Skip to content
My WebMD Sign In, Sign Up

Women's Health

Font Size

Women's Top 5 Health Concerns

From heart disease to breast cancer to depression, WebMD gives you the inside info on why women are at high risk for these problems but may not know it.

Breast Cancer

Breast cancer is the most common cancer in women. It is second to lung cancer as the leading cause of death for women.

Experts say the fear of breast cancer can sometimes be exaggerated, stopping women from going to their doctors for screening, or pushing women to make rash decisions about mastectomy, when it may it may not be necessary.

"There's a lot of treatment for breast cancer," assures Diane Helentjaris, MD, immediate past president of the American Medical Women's Association. "It's not a death sentence."

She urges women to keep their emotions in perspective and to educate themselves about the issues.

The American Cancer Society lists the following as risk factors for breast cancer:

  • Increasing age
  • Genes. Nearly 5% to 10% of breast cancer is linked to mutations in certain genes (most commonly, the BRCA1 and BRCA2 genes).
  • Family history of the disease
  • Personal history of the disease
  • Race. White women have a slightly greater risk of getting breast cancer compared with African-American women. Yet African-Americans have a greater chance of dying from this disease.
  • Earlier abnormal breast biopsy
  • Earlier chest radiation
  • Early onset of menstruation (before age 12) or menopause after age 55
  • Not having children
  • Medication use, such as diethylstilbestrol (DES)
  • Too much alcohol
  • Obesity

Stephen F. Sener, MD, president of the American Cancer Society, recommends controlling your weight, exercising, quitting smoking, and talking to your doctor about your risk and appropriate screening for breast cancer. He also says to keep risk factors in perspective.

"Just because your mother didn't have breast cancer, it does not mean you are immune to this problem," says Sener. At the same time, it's also important to note that some women who have one or more risk factors never get breast cancer.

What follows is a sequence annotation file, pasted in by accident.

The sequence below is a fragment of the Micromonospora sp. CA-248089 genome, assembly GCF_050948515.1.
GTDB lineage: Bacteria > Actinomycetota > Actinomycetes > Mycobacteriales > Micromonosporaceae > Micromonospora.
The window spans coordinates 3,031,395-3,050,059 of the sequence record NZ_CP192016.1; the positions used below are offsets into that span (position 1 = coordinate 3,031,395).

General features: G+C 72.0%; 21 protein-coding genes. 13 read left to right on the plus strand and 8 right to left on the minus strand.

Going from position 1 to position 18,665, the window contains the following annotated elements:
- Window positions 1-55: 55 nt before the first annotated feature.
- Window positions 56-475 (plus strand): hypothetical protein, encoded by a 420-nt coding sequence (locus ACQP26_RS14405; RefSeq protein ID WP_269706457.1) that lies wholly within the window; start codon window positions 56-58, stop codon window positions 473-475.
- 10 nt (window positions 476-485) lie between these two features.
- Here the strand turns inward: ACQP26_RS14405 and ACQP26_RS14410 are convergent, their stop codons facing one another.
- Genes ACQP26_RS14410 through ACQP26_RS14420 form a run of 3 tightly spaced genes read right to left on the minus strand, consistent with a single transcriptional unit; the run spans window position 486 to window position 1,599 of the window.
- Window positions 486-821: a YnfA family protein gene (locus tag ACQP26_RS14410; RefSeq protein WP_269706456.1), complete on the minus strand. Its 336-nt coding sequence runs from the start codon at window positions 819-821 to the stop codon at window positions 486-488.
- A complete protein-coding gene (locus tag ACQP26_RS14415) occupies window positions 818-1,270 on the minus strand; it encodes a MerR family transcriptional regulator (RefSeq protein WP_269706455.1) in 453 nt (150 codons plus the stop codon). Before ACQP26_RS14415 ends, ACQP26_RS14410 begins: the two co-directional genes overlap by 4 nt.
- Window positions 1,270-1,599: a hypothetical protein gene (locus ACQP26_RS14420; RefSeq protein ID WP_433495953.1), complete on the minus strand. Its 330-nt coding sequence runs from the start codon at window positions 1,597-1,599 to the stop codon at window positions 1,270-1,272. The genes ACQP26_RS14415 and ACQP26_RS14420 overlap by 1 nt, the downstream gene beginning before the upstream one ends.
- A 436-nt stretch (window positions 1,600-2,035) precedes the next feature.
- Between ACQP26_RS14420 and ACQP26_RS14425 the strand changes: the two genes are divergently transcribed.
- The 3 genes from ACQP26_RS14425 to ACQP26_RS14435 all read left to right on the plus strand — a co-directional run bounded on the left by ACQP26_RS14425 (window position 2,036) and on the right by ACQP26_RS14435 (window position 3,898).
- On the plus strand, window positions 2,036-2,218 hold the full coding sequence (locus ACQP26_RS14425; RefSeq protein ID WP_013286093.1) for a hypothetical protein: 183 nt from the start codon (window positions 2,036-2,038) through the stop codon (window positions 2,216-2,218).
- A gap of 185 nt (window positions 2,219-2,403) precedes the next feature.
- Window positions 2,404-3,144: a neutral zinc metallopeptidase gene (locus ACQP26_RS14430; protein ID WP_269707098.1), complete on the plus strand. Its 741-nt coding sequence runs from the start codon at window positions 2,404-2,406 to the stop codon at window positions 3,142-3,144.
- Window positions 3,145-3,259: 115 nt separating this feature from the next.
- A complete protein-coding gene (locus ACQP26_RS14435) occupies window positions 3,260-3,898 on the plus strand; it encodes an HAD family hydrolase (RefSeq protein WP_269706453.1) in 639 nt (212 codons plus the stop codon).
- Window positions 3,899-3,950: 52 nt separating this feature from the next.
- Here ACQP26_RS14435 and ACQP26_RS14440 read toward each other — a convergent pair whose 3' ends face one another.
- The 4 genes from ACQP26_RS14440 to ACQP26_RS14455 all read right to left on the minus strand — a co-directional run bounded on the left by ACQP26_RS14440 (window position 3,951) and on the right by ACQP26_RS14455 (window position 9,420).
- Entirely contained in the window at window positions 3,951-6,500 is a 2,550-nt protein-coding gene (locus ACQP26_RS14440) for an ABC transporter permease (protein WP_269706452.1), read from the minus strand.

Osteoporosis

Hunched backs, back pain, and frailty used to be things older women had to accept before doctors knew anything more about osteoporosis. Now, there are steps women and girls can take to avoid such problems.

Osteoporosis threatens 44 million Americans, of which 68% are women, reports the National Osteoporosis Foundation.

"Osteoporosis is largely preventable," says Mark. "The behaviors that women develop in their childhood, in their adolescence, and in their early adult years really play a significant role in the development of the disease."

That's because bodies build up most of bone mass until age 30. Then new bone stops forming and the focus is on maintenance of old bone.

It is never too late to keep bones strong and avoid fractures.

"Your body will do what it can to repair bone damage, but you have to provide the tools for it, such as adequate calcium consumption and weight-bearing physical activity," says Mark.

Risk factors for osteoporosis include:

  • Female sex
  • Increasing age
  • Small, thin-boned frame
  • Ethnicity. White and Asian women have the greatest risk.
  • Family history
  • Sex hormones. Infrequent menstrual cycles and estrogen loss due to menopause may increase risk.
  • Anorexia
  • Diet low in calcium and vitamin D
  • Medication use, particularly glucocorticoids or some anticonvulsants
  • Sedentary lifestyle
  • Smoking
  • Excessive alcohol

Talk to your doctor about your possible risk of osteoporosis, and what you can do to prevent problems.

Today on WebMD

woman looking in mirror
Article
Woman resting on fitness ball
Evaluator
 
woman collapsed over laundry
Quiz
Public restroom door sign
Slideshow
 
Couple with troubles
Article
Bone density illustration
VIDEO
 
Young woman being vaccinated
Slideshow
woman holding hand to ear
Slideshow
 
Blood pressure check
Slideshow
mother and daughter talking
Evaluator
 
intimate couple
Article
puppy eating
Slideshow